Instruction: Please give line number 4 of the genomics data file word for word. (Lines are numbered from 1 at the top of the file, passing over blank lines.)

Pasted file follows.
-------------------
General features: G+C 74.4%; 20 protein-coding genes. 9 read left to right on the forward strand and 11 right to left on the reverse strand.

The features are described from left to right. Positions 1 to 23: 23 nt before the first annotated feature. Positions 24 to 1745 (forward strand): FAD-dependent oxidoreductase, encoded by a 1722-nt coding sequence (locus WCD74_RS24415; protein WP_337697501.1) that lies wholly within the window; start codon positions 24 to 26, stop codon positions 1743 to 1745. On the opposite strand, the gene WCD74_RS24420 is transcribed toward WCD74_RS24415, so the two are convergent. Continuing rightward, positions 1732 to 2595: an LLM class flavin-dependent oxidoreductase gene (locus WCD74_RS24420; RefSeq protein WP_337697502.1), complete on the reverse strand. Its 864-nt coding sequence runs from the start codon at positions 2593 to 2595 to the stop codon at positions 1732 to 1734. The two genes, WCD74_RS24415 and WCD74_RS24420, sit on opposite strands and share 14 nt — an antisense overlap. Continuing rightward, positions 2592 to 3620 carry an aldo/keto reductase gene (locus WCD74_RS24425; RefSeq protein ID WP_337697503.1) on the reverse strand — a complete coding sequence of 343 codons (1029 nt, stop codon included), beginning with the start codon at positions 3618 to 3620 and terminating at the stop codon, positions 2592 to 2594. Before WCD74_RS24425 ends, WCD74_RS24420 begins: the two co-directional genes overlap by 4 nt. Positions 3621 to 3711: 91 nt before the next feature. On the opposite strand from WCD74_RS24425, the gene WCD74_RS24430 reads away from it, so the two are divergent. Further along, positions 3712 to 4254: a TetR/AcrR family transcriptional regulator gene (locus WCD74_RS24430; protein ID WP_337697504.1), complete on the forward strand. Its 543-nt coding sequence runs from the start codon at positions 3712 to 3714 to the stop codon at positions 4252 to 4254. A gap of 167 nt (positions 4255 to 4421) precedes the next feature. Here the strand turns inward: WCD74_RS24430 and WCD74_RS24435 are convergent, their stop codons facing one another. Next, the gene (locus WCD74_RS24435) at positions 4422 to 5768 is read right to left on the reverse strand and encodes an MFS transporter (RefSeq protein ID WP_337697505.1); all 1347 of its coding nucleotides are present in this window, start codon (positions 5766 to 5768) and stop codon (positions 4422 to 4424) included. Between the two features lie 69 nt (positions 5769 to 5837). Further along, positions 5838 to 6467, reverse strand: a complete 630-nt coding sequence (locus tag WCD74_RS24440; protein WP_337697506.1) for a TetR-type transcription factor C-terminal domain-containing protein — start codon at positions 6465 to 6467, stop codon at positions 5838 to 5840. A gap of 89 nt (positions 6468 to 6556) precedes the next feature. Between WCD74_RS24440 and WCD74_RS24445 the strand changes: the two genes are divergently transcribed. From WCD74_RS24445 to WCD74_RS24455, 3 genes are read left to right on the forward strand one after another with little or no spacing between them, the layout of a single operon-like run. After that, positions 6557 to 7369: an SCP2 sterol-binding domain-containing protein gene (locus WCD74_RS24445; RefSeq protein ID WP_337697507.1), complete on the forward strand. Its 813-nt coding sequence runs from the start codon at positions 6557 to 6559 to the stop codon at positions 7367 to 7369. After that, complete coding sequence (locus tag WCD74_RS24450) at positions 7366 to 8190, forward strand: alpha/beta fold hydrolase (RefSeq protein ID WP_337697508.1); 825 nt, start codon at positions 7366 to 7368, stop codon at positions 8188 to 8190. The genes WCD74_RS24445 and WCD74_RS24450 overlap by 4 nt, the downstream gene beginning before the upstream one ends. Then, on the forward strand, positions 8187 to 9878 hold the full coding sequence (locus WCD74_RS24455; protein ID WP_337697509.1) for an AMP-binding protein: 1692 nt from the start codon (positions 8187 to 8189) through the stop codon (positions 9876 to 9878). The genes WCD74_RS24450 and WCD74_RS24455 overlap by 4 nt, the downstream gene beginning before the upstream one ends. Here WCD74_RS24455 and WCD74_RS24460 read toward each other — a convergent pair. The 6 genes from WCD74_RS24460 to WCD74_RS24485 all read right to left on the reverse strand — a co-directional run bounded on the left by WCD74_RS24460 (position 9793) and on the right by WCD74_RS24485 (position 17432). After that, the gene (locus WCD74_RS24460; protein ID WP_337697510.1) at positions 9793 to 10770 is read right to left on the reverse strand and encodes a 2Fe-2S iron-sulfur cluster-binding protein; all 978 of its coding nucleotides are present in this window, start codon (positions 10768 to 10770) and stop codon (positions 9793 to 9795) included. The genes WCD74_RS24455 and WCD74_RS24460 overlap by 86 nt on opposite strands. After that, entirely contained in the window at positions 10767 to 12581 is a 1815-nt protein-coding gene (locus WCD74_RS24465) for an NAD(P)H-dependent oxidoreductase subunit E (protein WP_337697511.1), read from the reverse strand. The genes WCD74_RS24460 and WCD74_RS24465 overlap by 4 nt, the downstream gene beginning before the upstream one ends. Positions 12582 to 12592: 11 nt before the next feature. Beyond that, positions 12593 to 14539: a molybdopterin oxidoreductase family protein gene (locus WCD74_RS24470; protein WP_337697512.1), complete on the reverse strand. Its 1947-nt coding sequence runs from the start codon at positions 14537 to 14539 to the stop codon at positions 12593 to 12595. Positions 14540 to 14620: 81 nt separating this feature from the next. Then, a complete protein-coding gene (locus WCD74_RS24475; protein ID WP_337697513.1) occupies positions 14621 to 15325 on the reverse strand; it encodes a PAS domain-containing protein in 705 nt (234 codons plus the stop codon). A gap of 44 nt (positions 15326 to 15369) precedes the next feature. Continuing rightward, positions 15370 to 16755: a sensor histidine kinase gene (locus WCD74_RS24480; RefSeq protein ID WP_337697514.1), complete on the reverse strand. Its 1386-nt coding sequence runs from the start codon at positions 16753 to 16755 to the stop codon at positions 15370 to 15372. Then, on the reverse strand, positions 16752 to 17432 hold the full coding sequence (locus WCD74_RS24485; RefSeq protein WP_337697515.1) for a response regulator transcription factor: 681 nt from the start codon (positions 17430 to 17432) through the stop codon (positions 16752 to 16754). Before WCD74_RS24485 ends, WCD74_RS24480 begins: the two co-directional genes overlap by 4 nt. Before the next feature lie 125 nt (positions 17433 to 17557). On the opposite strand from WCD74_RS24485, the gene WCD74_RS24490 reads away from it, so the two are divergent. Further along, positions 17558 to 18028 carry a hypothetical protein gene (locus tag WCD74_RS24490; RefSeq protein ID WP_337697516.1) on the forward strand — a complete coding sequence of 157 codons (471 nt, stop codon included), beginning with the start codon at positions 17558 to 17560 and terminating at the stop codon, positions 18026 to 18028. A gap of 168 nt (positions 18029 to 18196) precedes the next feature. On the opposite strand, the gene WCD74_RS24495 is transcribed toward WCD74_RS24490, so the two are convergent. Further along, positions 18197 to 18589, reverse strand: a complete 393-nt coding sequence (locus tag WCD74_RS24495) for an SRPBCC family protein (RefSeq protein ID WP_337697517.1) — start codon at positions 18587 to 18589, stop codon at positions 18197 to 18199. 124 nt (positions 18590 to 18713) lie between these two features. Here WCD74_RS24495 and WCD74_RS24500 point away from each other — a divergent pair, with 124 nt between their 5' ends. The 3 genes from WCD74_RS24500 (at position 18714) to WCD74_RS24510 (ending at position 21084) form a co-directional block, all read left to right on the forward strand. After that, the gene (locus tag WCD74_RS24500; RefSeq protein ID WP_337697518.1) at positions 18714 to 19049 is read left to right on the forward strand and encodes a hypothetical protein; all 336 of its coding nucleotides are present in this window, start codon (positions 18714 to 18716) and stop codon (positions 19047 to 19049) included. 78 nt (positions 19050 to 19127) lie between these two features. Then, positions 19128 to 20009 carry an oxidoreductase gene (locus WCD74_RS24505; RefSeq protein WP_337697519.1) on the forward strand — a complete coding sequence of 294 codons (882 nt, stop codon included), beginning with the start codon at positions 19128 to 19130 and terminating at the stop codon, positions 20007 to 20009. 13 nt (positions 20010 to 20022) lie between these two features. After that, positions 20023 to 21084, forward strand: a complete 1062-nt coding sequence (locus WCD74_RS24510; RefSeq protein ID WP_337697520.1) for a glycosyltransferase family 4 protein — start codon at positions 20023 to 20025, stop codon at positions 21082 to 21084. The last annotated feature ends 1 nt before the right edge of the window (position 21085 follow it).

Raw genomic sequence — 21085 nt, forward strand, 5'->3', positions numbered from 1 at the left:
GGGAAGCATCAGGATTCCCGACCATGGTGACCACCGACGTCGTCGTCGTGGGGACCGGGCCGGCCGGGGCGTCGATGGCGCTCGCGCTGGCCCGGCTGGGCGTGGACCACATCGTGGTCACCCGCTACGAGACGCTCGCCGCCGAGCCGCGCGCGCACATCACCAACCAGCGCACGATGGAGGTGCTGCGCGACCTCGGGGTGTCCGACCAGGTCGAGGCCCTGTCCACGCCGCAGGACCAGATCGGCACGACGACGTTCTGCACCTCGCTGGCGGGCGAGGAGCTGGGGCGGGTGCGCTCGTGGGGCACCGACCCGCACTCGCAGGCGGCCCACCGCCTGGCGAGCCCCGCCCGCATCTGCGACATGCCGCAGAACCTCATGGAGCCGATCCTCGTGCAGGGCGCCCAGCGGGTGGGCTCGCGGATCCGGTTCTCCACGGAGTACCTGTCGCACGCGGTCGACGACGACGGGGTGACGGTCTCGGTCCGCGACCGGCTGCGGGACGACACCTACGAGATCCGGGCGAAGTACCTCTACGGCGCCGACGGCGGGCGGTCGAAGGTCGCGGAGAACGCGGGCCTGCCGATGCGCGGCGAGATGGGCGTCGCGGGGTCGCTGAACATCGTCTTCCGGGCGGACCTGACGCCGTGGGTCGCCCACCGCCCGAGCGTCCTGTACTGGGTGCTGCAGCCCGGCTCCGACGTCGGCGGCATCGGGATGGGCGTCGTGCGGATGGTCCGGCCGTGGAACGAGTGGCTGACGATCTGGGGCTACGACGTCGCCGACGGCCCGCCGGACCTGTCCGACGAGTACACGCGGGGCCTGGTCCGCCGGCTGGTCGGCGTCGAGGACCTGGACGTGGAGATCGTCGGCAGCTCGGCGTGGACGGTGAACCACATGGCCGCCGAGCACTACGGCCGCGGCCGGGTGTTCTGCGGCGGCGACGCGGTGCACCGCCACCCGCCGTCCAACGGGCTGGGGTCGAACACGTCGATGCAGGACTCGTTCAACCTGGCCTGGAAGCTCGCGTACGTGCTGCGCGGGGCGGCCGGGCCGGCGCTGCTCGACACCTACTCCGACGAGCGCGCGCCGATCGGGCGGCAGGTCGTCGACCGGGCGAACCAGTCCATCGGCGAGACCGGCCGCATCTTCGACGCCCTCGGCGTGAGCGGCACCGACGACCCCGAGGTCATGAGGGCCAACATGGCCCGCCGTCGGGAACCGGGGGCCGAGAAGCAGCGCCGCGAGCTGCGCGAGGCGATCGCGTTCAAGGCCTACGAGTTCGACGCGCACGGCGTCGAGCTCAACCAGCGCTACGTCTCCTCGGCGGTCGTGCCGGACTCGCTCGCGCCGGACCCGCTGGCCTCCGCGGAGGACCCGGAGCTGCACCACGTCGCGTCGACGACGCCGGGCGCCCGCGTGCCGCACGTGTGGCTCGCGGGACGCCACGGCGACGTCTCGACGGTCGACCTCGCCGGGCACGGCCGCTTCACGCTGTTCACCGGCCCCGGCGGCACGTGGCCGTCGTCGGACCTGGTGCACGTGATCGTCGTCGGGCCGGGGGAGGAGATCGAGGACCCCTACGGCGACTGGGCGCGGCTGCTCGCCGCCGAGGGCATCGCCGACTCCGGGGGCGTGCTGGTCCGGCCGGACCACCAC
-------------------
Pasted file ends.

GGGAAGCATCAGGATTCCCGACCATGGTGACCACCGACGTCGTCGTCGTGGGGACCGGGCCGGCCGGGGCGTCGATGGCGCTCGCGCTGGCCCGGCTGGGCGTGGACCACATCGTGGTCACCCGCTACGAGACGCTCGCCGCCGAGCCGCGCGCGCACATCACCAACCAGCGCACGATGGAGGTGCTGCGCGACCTCGGGGTGTCCGACCAGGTCGAGGCCCTGTCCACGCCGCAGGACCAGATCGGCACGACGACGTTCTGCACCTCGCTGGCGGGCGAGGAGCTGGGGCGGGTGCGCTCGTGGGGCACCGACCCGCACTCGCAGGCGGCCCACCGCCTGGCGAGCCCCGCCCGCATCTGCGACATGCCGCAGAACCTCATGGAGCCGATCCTCGTGCAGGGCGCCCAGCGGGTGGGCTCGCGGATCCGGTTCTCCACGGAGTACCTGTCGCACGCGGTCGACGACGACGGGGTGACGGTCTCGGTCCGCGACCGGCTGCGGGACGACACCTACGAGATCCGGGCGAAGTACCTCTACGGCGCCGACGGCGGGCGGTCGAAGGTCGCGGAGAACGCGGGCCTGCCGATGCGCGGCGAGATGGGCGTCGCGGGGTCGCTGAACATCGTCTTCCGGGCGGACCTGACGCCGTGGGTCGCCCACCGCCCGAGCGTCCTGTACTGGGTGCTGCAGCCCGGCTCCGACGTCGGCGGCATCGGGATGGGCGTCGTGCGGATGGTCCGGCCGTGGAACGAGTGGCTGACGATCTGGGGCTACGACGTCGCCGACGGCCCGCCGGACCTGTCCGACGAGTACACGCGGGGCCTGGTCCGCCGGCTGGTCGGCGTCGAGGACCTGGACGTGGAGATCGTCGGCAGCTCGGCGTGGACGGTGAACCACATGGCCGCCGAGCACTACGGCCGCGGCCGGGTGTTCTGCGGCGGCGACGCGGTGCACCGCCACCCGCCGTCCAACGGGCTGGGGTCGAACACGTCGATGCAGGACTCGTTCAACCTGGCCTGGAAGCTCGCGTACGTGCTGCGCGGGGCGGCCGGGCCGGCGCTGCTCGACACCTACTCCGACGAGCGCGCGCCGATCGGGCGGCAGGTCGTCGACCGGGCGAACCAGTCCATCGGCGAGACCGGCCGCATCTTCGACGCCCTCGGCGTGAGCGGCACCGACGACCCCGAGGTCATGAGGGCCAACATGGCCCGCCGTCGGGAACCGGGGGCCGAGAAGCAGCGCCGCGAGCTGCGCGAGGCGATCGCGTTCAAGGCCTACGAGTTCGACGCGCACGGCGTCGAGCTCAACCAGCGCTACGTCTCCTCGGCGGTCGTGCCGGACTCGCTCGCGCCGGACCCGCTGGCCTCCGCGGAGGACCCGGAGCTGCACCACGTCGCGTCGACGACGCCGGGCGCCCGCGTGCCGCACGTGTGGCTCGCGGGACGCCACGGCGACGTCTCGACGGTCGACCTCGCCGGGCACGGCCGCTTCACGCTGTTCACCGGCCCCGGCGGCACGTGGCCGTCGTCGGACCTGGTGCACGTGATCGTCGTCGGGCCGGGGGAGGAGATCGAGGACCCCTACGGCGACTGGGCGCGGCTGCTCGCCGCCGAGGGCATCGCCGACTCCGGGGGCGTGCTGGTCCGGCCGGACCACCAC